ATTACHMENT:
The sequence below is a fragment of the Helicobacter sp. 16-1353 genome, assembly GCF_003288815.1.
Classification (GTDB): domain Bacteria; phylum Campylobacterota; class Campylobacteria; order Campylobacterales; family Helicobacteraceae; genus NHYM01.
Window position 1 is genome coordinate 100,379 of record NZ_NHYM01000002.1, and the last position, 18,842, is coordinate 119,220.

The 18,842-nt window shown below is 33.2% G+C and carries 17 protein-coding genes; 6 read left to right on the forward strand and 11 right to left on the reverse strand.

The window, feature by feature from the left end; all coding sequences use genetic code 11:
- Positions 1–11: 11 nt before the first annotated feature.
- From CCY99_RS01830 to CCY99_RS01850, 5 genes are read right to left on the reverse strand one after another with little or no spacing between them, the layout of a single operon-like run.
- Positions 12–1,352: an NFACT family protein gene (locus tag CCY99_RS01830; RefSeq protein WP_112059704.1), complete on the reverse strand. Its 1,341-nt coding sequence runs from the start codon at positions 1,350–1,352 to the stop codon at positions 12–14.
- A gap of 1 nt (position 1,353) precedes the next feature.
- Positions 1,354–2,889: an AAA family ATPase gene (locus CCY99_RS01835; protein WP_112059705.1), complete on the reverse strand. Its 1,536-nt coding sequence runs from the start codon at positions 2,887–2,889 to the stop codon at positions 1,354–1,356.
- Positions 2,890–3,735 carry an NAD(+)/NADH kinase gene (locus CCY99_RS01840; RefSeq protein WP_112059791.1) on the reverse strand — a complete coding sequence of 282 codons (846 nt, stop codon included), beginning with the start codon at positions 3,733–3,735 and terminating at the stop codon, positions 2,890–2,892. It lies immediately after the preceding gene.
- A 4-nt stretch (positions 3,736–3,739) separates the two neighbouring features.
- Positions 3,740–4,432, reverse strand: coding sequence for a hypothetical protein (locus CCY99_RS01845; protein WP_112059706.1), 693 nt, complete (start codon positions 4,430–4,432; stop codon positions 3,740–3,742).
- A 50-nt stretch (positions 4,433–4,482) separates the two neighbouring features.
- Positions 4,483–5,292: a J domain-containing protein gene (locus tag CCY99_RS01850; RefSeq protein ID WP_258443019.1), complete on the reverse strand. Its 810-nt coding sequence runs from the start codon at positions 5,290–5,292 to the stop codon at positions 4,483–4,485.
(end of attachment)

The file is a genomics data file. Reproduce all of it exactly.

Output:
The sequence below is a fragment of the Helicobacter sp. 16-1353 genome, assembly GCF_003288815.1.
Classification (GTDB): domain Bacteria; phylum Campylobacterota; class Campylobacteria; order Campylobacterales; family Helicobacteraceae; genus NHYM01.
Window position 1 is genome coordinate 100,379 of record NZ_NHYM01000002.1, and the last position, 18,842, is coordinate 119,220.

The 18,842-nt window shown below is 33.2% G+C and carries 17 protein-coding genes; 6 read left to right on the forward strand and 11 right to left on the reverse strand.

The window, feature by feature from the left end; all coding sequences use genetic code 11:
- Positions 1–11: 11 nt before the first annotated feature.
- From CCY99_RS01830 to CCY99_RS01850, 5 genes are read right to left on the reverse strand one after another with little or no spacing between them, the layout of a single operon-like run.
- Positions 12–1,352: an NFACT family protein gene (locus tag CCY99_RS01830; RefSeq protein WP_112059704.1), complete on the reverse strand. Its 1,341-nt coding sequence runs from the start codon at positions 1,350–1,352 to the stop codon at positions 12–14.
- A gap of 1 nt (position 1,353) precedes the next feature.
- Positions 1,354–2,889: an AAA family ATPase gene (locus CCY99_RS01835; protein WP_112059705.1), complete on the reverse strand. Its 1,536-nt coding sequence runs from the start codon at positions 2,887–2,889 to the stop codon at positions 1,354–1,356.
- Positions 2,890–3,735 carry an NAD(+)/NADH kinase gene (locus CCY99_RS01840; RefSeq protein WP_112059791.1) on the reverse strand — a complete coding sequence of 282 codons (846 nt, stop codon included), beginning with the start codon at positions 3,733–3,735 and terminating at the stop codon, positions 2,890–2,892. It lies immediately after the preceding gene.
- A 4-nt stretch (positions 3,736–3,739) separates the two neighbouring features.
- Positions 3,740–4,432, reverse strand: coding sequence for a hypothetical protein (locus CCY99_RS01845; protein WP_112059706.1), 693 nt, complete (start codon positions 4,430–4,432; stop codon positions 3,740–3,742).
- A 50-nt stretch (positions 4,433–4,482) separates the two neighbouring features.
- Positions 4,483–5,292: a J domain-containing protein gene (locus tag CCY99_RS01850; RefSeq protein ID WP_258443019.1), complete on the reverse strand. Its 810-nt coding sequence runs from the start codon at positions 5,290–5,292 to the stop codon at positions 4,483–4,485.